The Vietnam Conflict: In Too Deep
#1 • The Vietnamese resisted foreign influence (France, Japan, & U.S.) during World War II. They resisted in the form of guerilla warfare. Ho Chi Minh, leader of the communist Vietminh, declared Vietnamese independence from France and Japan in 1945.
#2 • President Truman tried to re-establish French rule in 1950. He granted $10 million in aid to the French in Indochina.
#3 • In 1954, the French were defeated at Dien Bien Phu. That same year, the Geneva Accords divided Vietnam at the 17th Parallel. Ho Chi Minh controlled the north. The south was controlled by anti-Communists, led first by Bao Dai, then Ngo Dinh Diem. The U.S. supported Diem.
#4 • National Liberation Front (NLF) was formed in South Vietnam in 1960. The NLF was called the Vietcong (VC) by its enemies. The NLF’s goal was to unseat the oppressive Diem govt. The NLF was gaining support in the south.
#5 • President Eisenhower increased the number of American military advisors in South Vietnam, hoping to prop up the anti-Communist south.
#6 • By 1961, a full-scale war was raging between the North and South in Vietnam.
#7 • President Kennedy escalated the U.S. involvement by sending war equipment and increasing the number of advisors by 16,000 to lead counter-attacks against the Vietcong.
#8 • The U.S. supported a coup against Diem in Nov. 1963. The CIA felt that Diem had become a liability. Diem led an oppressive government and suppressed Buddhism – a major religion in Vietnam. Severely diminished his popularity. The U.S. supported the new leadership.
#9 • President Kennedy was assassinated shortly after, during that same month.
#10 • 1964 – Gulf of Tonkin Resolution. After an alleged attack by North Vietnamese gun boats on a U.S. intelligence ship in the Gulf of Tonkin, Congress passed the resolution granting full war-making powers to the president, not congress. The new president, Johnson, used that power to move the U.S. into full-scale war in Vietnam. He then sent additional troops.
#11 • Opposition to the war heated up following the Tonkin Gulf Resolution. The issues included: • Increased bloodshed • The cost of the war • Ill-defined reasons for U.S. involvement
Troops being evacuated by medics. U.S. casualties were high and ground won in battle was often lost after nightfall.
#12 • Tet Offensive (Jan. 1968) – Communist forces launched an offensive against virtually every city in the South. There was a high cost in casualties on both sides. The event outraged the American public, turning the tide of public opinion decidedly against the war.
#13 • Johnson declined to run for another term in 1968, primarily because of the unpopularity of the war.
LBJ announcing that he won’t run for reelection - Television Announcement
#14 • Robert Kennedy killed exactly 2 months after Martin Luther King Jr. Occurs after winning a decisive California primary election. His killer, Sirhan Sirhan, was a Jerusalem-born Jordanian who was upset over Kennedy’s support of Israel.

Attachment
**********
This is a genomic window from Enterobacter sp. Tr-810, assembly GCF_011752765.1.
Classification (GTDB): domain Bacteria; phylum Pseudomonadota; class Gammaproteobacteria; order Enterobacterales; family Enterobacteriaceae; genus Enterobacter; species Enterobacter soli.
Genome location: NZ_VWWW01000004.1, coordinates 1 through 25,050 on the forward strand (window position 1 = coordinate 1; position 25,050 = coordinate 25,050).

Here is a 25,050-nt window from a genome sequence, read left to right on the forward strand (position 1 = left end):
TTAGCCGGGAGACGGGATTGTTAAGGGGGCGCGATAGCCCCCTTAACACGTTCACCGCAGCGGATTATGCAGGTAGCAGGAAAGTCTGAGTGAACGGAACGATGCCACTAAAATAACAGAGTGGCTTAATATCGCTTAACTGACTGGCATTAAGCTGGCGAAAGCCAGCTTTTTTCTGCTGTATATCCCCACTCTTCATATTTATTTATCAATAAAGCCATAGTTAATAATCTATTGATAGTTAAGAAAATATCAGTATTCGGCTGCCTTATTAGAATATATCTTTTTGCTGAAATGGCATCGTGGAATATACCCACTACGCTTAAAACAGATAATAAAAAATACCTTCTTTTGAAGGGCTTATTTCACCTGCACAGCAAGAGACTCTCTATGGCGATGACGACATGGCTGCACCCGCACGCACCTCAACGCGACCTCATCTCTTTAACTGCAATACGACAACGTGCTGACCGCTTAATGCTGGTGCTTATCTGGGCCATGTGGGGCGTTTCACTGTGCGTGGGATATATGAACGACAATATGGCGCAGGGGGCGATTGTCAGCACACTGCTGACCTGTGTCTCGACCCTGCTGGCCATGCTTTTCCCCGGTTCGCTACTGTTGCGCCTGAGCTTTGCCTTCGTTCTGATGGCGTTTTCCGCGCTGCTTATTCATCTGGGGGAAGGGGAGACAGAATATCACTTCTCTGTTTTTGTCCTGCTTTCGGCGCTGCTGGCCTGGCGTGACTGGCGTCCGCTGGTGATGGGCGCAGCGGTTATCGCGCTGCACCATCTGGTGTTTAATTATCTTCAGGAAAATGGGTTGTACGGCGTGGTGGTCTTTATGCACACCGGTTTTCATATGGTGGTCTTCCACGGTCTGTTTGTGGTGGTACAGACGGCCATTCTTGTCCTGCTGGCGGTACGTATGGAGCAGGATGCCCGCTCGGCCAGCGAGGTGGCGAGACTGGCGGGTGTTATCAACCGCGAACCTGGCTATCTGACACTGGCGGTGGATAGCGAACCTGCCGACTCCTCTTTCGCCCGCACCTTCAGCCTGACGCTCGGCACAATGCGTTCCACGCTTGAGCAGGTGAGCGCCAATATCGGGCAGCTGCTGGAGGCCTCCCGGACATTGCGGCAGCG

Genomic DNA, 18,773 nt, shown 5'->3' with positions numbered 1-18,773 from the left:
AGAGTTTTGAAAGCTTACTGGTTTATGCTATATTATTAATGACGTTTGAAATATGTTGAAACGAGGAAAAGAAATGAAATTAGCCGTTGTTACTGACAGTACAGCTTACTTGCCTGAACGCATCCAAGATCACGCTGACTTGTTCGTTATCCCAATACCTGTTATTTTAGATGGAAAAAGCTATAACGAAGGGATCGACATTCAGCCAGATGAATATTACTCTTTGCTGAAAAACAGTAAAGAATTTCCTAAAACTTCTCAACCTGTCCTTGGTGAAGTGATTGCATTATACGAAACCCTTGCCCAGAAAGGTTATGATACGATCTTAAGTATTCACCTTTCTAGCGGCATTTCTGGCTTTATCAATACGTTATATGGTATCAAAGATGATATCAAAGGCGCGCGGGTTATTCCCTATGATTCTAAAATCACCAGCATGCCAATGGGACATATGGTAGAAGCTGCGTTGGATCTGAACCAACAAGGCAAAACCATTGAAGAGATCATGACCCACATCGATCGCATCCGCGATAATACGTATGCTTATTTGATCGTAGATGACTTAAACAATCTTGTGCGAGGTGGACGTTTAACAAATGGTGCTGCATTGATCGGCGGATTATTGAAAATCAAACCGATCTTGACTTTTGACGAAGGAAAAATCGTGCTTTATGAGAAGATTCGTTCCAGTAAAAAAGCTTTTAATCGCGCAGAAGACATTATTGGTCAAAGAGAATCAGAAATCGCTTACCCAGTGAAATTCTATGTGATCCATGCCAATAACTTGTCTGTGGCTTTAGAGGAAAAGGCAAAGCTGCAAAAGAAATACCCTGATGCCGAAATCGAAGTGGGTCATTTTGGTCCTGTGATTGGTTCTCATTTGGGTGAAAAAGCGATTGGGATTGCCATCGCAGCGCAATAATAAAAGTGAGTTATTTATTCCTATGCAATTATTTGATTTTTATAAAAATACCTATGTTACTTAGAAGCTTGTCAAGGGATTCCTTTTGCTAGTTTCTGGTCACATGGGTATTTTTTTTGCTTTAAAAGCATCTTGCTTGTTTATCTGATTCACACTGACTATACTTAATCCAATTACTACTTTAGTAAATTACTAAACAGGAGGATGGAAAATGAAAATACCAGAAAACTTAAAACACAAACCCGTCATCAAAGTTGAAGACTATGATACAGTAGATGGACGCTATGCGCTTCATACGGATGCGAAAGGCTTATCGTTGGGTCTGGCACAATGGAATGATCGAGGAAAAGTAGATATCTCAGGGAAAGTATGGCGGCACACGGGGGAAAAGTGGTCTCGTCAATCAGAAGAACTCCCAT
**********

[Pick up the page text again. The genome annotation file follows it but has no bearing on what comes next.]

#15 • Woodstock Festival (Aug. 1969) in rural New York State. Considered the greatest event in counter-culture history.
Woodstock, NY 1969 Gathering of the crowd
The Nixon Period Vietnamization
#16 • President Nixon started the process of “Vietnamization” – a de-scaling of troops without withdrawing support of the anti-Communist south. Continued to send supplies and money.
#17 • My Lai Massacre – March 1968. U.S. troops kill several hundred Vietnamese civilians (women, children, elderly) in the small village of My Lai.
#18 • 1970 – Nixon orders the invasion and bombing of neutral Cambodia to rid it of communists who were attacking South Vietnam from within Cambodia. It was a failed attempt in the long run and caused further dissent at home.
A U.S. B-52 Bomber dropping tons of explosives - sometimes on empty jungle - in a strategy called carpet bombing.
#19 • That same year, students protesting the bombing of Cambodia were fired on by Ohio National Guard troops at Kent State University in Ohio. Four anti-war demonstrators were killed. Several others were wounded.
A young woman screams as one of four killed at Kent State lies at her feet.
The Closing Years “Honorable Withdrawal”
#20 • 1970-73 – A time of many failed peace talks. Henry Kissinger was the U.S. Foreign Policy Advisor who participated in many of these talks. During this time, there is a further decline of U.S. troops in Vietnam. All the while, North Vietnamese troops continued to advance southward. • Continued U.S. bombing of North drew ire of all parties
Paris Peace Agreement (1973) • Negotiated by U.S., N. & S. Vietnam, and the Viet Cong • Provisions: • Withdrawal of troops and swap of prisoners • Removal of foreign troops from Cambodia and Laos • Peaceful unification w/ democratic elections deciding political future of South Vietnam • U.S. to aid in postwar reconstruction • March 29, 1973 - last U.S. troops left
#21 • Broken Cease-fire agreement between North and South Vietnam • North launches full scale invasion of South • U.S. refused to respond with troops • April 30, 1975 – Pull out of Saigon. Our U.S. embassy was there. It was a desperate & frenzied exit from Vietnam, officially ending our involvement there. Very soon after the U.S. pull-out, all of Vietnam fell to the Communists.
The last Americans and some South Vietnamese flee in helicopters from the roof of the U.S. embassy in Saigon - 1975
#22 • Final Statistics – Fighting in Vietnam cost an estimated $110 Billion. 58,000 Americans died in Vietnam, 4th largest loss of life in U.S. military history behind the Civil War, WWII, and WWI.